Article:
Two weeks ago I wrote my over/under win total predictions for both conferences. Now with less than two weeks until opening night, it’s time to get more specific and predict the playoff field. Today I’ll reveal my six playoff teams in the AFC. Later this week, I’ll do the same thing with the NFC. A lot of time and thought goes into these picks (perhaps too much), but I take pride in my predictions and can confidently say that most of them will look good by season’s end!
1. New England Patriots (13-3)
Even in the wake of Julian Edelman’s season-ending injury, there’s still a consensus that the Patriots are overwhelming favorites to not only win the AFC, but repeat as Super Bowl champions. In fact, according to sports betting dime, New England’s Super Bowl odds (5/2) are nearly twice as high as the team with the second-highest odds, Green Bay (19/2). There hasn’t been a unanimous preseason favorite like the Patriots in quite some time.
We know New England is going to score. Behind arguably the most efficient year of Tom Brady’s career (28 TD/2 INT in ’16), the Pats ranked third in scoring and first in Football Outsiders’ offensive DVOA metric last season. They somehow did this without the best tight end in football for most of the year, too. With Rob Gronkowski now back healthy (at least to start the season) and new weapons in receiver Brandin Cooks and running backs Mike Gillislee and Rex Burkhead, New England will once again finish near the top in every major offensive category.
The question is whether their defense will hold up their end of the bargain because the unit that led the league in scoring defense last year is definitely in for some sort of decline. New England feasted on the league’s easiest slate of opposing offenses in 2016. They won’t have the same luck this year, as they’ll face many great offenses like New Orleans, Atlanta, Oakland, and Pittsburgh. The Pats are also thin in a few key areas. Their pass-rush is weak, outside of Trey Flowers, and the linebacking corps will rely heavily on Dont’a Hightower, who is terrific but often injured.
Depth will be an issue on defense and facing a bunch of high-caliber quarterbacks will make things even more difficult. But there’s still no team that is as well-coached and well-quarterbacked as New England. They’ll win upwards of twelve games once again.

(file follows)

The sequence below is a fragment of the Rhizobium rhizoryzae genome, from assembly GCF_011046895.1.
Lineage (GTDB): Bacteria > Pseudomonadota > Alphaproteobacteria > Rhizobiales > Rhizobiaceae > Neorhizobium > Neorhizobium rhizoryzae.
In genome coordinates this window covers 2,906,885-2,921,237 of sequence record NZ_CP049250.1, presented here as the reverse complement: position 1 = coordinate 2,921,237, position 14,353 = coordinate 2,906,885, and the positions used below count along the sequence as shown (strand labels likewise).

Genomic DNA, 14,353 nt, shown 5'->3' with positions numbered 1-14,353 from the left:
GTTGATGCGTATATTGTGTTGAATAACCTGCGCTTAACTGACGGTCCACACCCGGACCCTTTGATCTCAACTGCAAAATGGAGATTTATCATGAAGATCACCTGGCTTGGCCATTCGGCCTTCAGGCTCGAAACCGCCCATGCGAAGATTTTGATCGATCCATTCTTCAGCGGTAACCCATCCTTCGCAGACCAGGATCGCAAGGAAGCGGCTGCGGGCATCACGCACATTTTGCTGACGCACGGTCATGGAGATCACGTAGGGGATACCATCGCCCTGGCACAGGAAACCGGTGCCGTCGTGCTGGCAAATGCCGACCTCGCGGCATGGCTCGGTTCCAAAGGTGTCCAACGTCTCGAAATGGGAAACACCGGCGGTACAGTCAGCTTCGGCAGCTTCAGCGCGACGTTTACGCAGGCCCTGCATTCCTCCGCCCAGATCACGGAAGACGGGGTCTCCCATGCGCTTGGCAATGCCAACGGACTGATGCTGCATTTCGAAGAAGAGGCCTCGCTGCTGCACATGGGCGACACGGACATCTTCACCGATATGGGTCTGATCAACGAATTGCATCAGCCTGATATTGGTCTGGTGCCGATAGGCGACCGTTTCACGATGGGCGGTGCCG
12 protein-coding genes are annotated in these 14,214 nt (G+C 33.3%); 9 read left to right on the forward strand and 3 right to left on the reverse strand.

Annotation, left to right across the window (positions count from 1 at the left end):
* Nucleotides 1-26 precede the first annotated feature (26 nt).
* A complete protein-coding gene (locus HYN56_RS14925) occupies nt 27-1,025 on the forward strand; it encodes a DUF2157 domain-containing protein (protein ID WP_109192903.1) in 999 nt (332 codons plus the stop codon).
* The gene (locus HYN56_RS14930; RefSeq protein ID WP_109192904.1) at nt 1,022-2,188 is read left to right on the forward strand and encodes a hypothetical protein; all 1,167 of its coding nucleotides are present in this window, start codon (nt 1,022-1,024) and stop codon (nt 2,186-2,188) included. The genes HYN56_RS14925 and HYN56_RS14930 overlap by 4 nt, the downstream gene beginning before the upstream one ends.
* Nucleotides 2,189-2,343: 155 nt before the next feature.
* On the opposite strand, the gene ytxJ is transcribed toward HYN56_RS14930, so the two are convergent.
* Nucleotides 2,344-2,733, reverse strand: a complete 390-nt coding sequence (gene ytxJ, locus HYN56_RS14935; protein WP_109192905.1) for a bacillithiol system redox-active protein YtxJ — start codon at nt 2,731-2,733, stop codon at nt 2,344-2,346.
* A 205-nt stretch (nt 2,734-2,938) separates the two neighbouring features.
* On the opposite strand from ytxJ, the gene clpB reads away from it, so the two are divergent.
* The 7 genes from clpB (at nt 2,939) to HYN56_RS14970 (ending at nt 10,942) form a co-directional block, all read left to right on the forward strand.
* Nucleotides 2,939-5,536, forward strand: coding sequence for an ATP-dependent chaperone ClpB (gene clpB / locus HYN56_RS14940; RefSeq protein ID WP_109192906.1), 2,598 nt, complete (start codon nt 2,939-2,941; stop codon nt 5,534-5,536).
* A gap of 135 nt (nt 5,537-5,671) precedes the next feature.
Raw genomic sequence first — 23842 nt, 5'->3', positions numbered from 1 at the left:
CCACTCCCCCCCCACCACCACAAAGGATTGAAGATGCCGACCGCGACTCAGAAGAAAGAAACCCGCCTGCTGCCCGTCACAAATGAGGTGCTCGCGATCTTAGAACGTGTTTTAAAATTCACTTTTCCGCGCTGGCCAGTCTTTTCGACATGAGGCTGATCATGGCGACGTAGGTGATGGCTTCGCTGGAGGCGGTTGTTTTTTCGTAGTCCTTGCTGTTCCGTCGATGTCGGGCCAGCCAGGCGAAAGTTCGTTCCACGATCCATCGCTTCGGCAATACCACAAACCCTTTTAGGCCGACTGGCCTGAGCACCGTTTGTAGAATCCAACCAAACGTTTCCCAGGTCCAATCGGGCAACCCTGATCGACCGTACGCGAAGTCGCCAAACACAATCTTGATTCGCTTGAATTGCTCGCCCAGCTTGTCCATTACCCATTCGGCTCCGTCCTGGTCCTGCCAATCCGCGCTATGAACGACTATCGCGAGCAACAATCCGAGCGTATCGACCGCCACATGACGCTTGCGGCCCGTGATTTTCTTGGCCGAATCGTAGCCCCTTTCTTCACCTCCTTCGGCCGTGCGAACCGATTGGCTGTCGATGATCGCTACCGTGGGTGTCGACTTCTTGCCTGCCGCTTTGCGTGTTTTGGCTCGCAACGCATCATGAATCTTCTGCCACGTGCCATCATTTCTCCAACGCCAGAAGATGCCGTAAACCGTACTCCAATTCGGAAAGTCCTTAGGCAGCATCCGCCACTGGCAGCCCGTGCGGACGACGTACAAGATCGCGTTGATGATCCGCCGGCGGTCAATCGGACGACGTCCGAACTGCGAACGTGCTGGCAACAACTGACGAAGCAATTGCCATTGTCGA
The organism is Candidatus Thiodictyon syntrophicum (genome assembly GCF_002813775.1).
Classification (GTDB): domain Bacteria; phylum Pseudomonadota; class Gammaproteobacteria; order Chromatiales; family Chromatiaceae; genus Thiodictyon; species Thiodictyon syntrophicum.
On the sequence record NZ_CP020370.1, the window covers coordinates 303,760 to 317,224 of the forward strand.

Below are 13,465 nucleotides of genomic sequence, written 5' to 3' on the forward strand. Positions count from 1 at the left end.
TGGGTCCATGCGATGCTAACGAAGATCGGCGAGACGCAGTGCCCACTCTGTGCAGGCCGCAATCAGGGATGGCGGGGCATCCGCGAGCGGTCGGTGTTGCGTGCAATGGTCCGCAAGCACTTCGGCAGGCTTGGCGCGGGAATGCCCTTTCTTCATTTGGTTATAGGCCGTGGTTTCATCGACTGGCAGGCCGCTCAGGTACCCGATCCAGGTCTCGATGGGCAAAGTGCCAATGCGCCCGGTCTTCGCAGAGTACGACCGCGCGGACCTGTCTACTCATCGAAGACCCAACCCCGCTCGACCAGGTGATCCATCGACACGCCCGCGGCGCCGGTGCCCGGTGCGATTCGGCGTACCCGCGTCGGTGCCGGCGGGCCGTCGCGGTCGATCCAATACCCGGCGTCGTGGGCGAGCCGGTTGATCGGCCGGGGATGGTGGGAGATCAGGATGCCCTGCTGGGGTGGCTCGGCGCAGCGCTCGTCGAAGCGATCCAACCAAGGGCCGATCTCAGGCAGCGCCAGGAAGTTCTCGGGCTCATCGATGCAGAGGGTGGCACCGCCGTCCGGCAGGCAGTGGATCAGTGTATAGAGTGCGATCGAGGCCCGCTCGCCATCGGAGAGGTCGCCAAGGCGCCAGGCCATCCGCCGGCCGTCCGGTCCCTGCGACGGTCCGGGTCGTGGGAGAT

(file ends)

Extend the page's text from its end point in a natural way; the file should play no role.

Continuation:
2. Pittsburgh Steelers (12-4)
When we talk about Pittsburgh, the conversation always starts with Big Ben, Le’Veon Bell, and Antonio Brown. And for good reason: Roethlisberger is on his way to the Hall of Fame; Bell and Brown are arguably the best players at their respective positions. But another key for the Steelers is their offensive line. In 2016, they finished 3rd in run-blocking and 4th in pass-protection, according to Football Outsiders. With all five starters returning for a fourth consecutive year, Pro Football Focus has Pittsburgh ranked as the third best o-line heading into the new season.
Meanwhile, the Steelers’ defense remains respectable. They don’t stand out in any particular area, but Pittsburgh’s D ranked just outside the top ten against both the run and pass last year. Linebackers James Harrison and Bud Dupree also helped Pittsburgh finish with the 9th best sack percentage in the NFL. With many of their key players, minus linebacker Lawrence Timmons, returning, the Steelers should again be solid on D.
Pittsburgh also projects to start fast out of the gate: their first game against an over .500 opponent from last season doesn’t come until Week 6. Overall, their projected strength of schedule ranks just 27th. Navigating such an easy slate should be no problem for Mike Tomlin and company, so I can confidently say that Pittsburgh, with all that talent on offense, will easily reclaim the AFC North.
3. Houston Texans (10-6)
I’ve had a change of heart in recent weeks: I now like the Texans, not the Titans, to win the AFC South. Do people realize how good their defense is? Let me throw some numbers at you: Houston finished 3rd in opponent yards per play and 5th in pass defense last season, according to Football Outsiders. Sure, they may have “only” finished 9th in overall defensive DVOA, but they played the 6th toughest offensive schedule. Oh, and they were also without J.J. Watt for practically the entire season.
If the three-time defensive player of the year returns to form, the combination of him, defensive end Jadeveon Clowney, and linebacker Whitney Mercilus will be terrifying. Makes sense why Pro Football Focus has their front-seven pegged as the league’s best entering 2017. And there’s little to worry about in the secondary. As mentioned, they ranked fifth against the pass last season, though they will have to cope with the loss of cornerback A.J. Bouye, arguably their best defensive back.
Of course, the key question for Houston, as usual, is whether they can score. I don’t think they’ll be a juggernaut, but there should be marked improvement with Tom Savage under center in place of Brock Osweiler. Call it a hunch. Savage has very little regular season experience, but I like what I’ve seen from him this preseason (75% completion percentage; 102.3 quarterback rating). Plus, he can’t be worse than Osweiler, who threw more interceptions than touchdowns last year.